Coexistence of scrofuloderma with tuberculosis verrucosa cutis in the same patient, as seen in the index case, is rare. Both types of cutaneous tuberculosis have diverse underlying immunity as evidenced by CD4 + /CD8 + ratio in the granuloma: Scrofuloderma with low level immunity and tuberculosis verrucosa cutis with intermediate immunity. Gonul et al., reported such coexistence in a 35-year-old woman, who developed scrofuloderma in the left axilla and tuberculosis verrucosa cutis on the dorsum of the left hand at the same time. [5] The case under study also presented with scrofuloderma in the left groin and tuberculosis verrucosa cutis on the dorsum of the left foot simultaneously. Interestingly, tuberculosis verrucosa cutis lesions in both cases are distantly placed from scrofuloderma lesions, albeit on the same limb. Balabanova et al., have also reported coexistence of tuberculosis verrucosa cutis with lupus vulgaris in a 68-year old peasant, who initially developed lupus vulgaris on the chin and 3-months later developed tuberculosis verrucosa cutis on the left foot. [6] Of note, is the distant location of tuberculosis verrucosa cutis away from scrofuloderma/lupus vulgaris in all the three case reports including the index case. Sethuraman et al., reported coexistence of bilateral scrofuloderma with tuberculosis verrucosa cutis in a 13-year-old girl who initially developed scrofuloderma involving both ankles and 5-year later developed tuberculosis verrucosa cutis over the same sites [7] [Table 1]. The bilateral involvement of scrofuloderma and the development of tuberculosis verrucosa cutis on the scrofuloderma at same sites are noteworthy. Wilson-Jones also reported coexistence of lupus vulgaris with papulonecrotic tuberculids in his study of 12-patients. [8]
Table 1: Co-existence of different cutaneous tuberculosis with time gap between development

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Coexistence of scrofuloderma and tuberculosis verrucosa cutis in the same patient is rare and more so in a child like the case under study. The physician should be aware that a patient with one form of cutaneous tuberculosis may also have another form as well.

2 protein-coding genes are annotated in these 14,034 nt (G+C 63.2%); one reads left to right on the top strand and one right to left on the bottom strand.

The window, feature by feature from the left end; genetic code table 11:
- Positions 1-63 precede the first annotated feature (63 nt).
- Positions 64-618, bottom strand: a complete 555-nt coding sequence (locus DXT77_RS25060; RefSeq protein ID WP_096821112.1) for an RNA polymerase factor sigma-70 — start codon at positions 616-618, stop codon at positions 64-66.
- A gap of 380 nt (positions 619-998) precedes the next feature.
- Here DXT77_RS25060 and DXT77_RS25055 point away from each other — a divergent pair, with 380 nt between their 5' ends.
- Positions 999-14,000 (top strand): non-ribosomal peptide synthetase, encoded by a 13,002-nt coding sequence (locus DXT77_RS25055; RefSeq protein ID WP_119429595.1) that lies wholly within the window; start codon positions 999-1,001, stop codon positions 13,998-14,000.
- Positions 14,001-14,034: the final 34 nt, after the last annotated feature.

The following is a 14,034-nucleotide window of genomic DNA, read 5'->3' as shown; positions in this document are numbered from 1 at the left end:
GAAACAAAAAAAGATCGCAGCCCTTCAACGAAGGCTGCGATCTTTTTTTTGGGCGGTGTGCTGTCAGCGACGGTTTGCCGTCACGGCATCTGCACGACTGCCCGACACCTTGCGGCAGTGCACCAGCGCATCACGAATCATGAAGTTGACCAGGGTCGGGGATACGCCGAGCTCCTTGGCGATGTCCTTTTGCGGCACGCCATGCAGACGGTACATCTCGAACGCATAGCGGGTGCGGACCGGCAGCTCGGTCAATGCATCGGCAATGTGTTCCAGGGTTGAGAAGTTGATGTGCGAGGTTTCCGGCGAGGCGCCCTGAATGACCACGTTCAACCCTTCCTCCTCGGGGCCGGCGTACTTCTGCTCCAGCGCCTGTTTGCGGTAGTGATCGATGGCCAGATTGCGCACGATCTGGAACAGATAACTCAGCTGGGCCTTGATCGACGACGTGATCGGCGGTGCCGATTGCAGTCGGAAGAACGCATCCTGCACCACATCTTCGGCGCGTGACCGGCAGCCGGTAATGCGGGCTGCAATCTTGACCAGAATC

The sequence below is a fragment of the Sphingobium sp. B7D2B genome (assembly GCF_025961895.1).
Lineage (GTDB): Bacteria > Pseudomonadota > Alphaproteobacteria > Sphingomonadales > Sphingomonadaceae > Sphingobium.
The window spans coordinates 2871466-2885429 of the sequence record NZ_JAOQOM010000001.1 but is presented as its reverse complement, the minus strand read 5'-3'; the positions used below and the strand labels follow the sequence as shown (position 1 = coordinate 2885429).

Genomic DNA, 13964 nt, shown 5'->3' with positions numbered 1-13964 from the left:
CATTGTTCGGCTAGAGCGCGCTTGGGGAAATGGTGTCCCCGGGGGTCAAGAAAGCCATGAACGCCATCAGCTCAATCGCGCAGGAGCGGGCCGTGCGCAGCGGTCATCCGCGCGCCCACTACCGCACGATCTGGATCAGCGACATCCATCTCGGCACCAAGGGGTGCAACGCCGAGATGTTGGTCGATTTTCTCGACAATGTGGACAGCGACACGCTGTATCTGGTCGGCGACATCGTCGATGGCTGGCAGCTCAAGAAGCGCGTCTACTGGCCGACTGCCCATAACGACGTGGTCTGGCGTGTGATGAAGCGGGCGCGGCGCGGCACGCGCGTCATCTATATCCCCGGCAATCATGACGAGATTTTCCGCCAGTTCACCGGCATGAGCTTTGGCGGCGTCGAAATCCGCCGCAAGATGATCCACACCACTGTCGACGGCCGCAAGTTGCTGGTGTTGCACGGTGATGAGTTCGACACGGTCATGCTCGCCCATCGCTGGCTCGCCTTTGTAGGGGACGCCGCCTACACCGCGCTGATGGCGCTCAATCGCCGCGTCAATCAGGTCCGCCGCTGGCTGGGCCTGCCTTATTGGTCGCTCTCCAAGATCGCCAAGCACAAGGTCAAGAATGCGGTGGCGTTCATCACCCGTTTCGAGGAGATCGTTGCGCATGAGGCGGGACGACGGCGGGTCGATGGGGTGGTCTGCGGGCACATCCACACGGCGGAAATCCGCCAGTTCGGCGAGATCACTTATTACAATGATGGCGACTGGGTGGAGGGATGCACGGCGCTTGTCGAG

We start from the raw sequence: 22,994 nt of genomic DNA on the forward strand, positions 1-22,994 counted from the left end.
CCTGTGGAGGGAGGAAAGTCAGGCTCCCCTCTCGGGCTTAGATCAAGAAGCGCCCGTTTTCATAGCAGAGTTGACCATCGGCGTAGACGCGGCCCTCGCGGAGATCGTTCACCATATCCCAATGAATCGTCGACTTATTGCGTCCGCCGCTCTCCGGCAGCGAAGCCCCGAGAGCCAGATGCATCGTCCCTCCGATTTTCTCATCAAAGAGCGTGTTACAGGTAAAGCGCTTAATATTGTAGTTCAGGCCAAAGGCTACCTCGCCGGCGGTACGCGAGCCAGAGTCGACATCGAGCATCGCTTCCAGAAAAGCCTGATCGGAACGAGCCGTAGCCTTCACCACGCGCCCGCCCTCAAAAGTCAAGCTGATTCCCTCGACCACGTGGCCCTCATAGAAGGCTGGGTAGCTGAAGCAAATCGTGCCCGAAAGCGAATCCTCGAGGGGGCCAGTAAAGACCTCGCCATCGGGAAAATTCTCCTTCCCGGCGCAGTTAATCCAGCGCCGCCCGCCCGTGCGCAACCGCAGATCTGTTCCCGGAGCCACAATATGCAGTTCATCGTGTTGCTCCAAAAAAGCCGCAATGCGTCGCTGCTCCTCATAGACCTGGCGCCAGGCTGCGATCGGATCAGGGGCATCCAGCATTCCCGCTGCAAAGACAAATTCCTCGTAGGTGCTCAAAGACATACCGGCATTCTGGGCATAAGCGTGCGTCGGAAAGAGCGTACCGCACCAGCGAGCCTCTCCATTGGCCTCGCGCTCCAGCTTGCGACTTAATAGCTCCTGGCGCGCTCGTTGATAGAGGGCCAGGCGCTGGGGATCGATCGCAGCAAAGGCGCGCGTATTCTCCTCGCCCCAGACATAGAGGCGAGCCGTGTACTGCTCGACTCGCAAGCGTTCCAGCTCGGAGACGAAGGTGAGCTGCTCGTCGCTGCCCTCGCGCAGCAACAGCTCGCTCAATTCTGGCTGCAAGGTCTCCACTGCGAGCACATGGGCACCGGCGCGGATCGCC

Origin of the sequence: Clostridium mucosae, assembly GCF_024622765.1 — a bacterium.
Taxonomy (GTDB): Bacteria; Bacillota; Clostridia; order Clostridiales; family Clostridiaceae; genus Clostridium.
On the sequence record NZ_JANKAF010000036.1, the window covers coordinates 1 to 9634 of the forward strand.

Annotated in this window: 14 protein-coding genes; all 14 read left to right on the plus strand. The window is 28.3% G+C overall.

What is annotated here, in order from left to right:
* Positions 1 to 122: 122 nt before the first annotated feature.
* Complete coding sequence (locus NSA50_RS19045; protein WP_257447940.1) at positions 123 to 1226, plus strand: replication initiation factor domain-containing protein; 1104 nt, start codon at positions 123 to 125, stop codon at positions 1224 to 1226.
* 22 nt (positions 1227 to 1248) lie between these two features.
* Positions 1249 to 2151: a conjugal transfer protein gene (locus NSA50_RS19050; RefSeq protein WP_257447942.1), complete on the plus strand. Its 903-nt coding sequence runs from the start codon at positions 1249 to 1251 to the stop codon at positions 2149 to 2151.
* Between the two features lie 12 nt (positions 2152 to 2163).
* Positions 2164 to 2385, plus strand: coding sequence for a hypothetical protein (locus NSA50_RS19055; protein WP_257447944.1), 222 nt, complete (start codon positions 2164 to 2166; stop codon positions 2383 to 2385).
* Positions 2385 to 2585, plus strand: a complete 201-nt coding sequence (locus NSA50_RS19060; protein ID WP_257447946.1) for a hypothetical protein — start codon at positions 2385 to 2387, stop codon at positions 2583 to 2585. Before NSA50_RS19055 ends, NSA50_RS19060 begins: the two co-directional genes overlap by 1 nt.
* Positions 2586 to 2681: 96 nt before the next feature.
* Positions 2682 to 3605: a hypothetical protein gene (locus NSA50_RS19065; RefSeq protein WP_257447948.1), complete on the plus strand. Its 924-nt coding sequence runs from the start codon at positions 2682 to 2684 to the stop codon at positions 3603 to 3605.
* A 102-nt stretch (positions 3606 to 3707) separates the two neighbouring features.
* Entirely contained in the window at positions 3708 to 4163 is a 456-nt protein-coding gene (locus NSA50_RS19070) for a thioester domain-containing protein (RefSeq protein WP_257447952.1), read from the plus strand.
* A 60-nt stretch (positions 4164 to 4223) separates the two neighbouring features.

References Top

1.Kumar B, Kaur S. Pattern of cutaneous tuberculosis in North India. Indian J Dermatol Venereol Leprol 1986;52:203-7  Back to cited text no. 1
    
2.Amézquita R. Tuberculosis Cutis, aspects clinocos epidemiologicosen Mexico. Thesis, Acta Leprol, Vol 16. Abstract in Excerpta Medica 1965; 19:674.  Back to cited text no. 2
    
3.Kumar B, Rai R, Kaur I, Sahoo B, Muralidhar S, Radotra BD. Childhood cutaneous tuberculosis: A study over 25 years from northern India. Int J Dermatol 2001;40:26-32.  Back to cited text no. 3
    
4.Umapathy KC, Begum R, Ravichandran G, Rahman F, Paramasivan CN, Ramanathan VD. Comprehensive findings on clinical, bacteriological, histopathological and therapeutic aspects of cutaneous tuberculosis. Trop Med Int Health 2006;11:1521-8.  Back to cited text no. 4
    
5.Gonul M, Gul U, Kilic A, Soylu, S, Demiriz M, Kubar A. Coexistence of tuberculosis verrucosa cutis with scrofuloderma-A case report. Turk J Med Sci 2008;38:495-9.  Back to cited text no. 5
    
6.Pramatarov K, Balabanova M, Miteva L, Gantcheva M. Tuberculosis verrucosa cutis associated with lupus vulgaris. Int J Dermatol 1993;32:815-7.  Back to cited text no. 6
    
7.Sethuraman G, Kaur J, Nag HL, Khaitan BK, Sharma VK, Singh MK. Symmetrical scrofuloderma with tuberculosis verrucosa cutis. Clin Exp Dermatol 2006;31:475-7.  Back to cited text no. 7
    
8.Wilson-Jones E, Winkelmann RK. Papulonecrotic tuberculid: A neglected disease in Western Countries. J Am Acad Dermatol 1986;14:815-26.  Back to cited text no. 8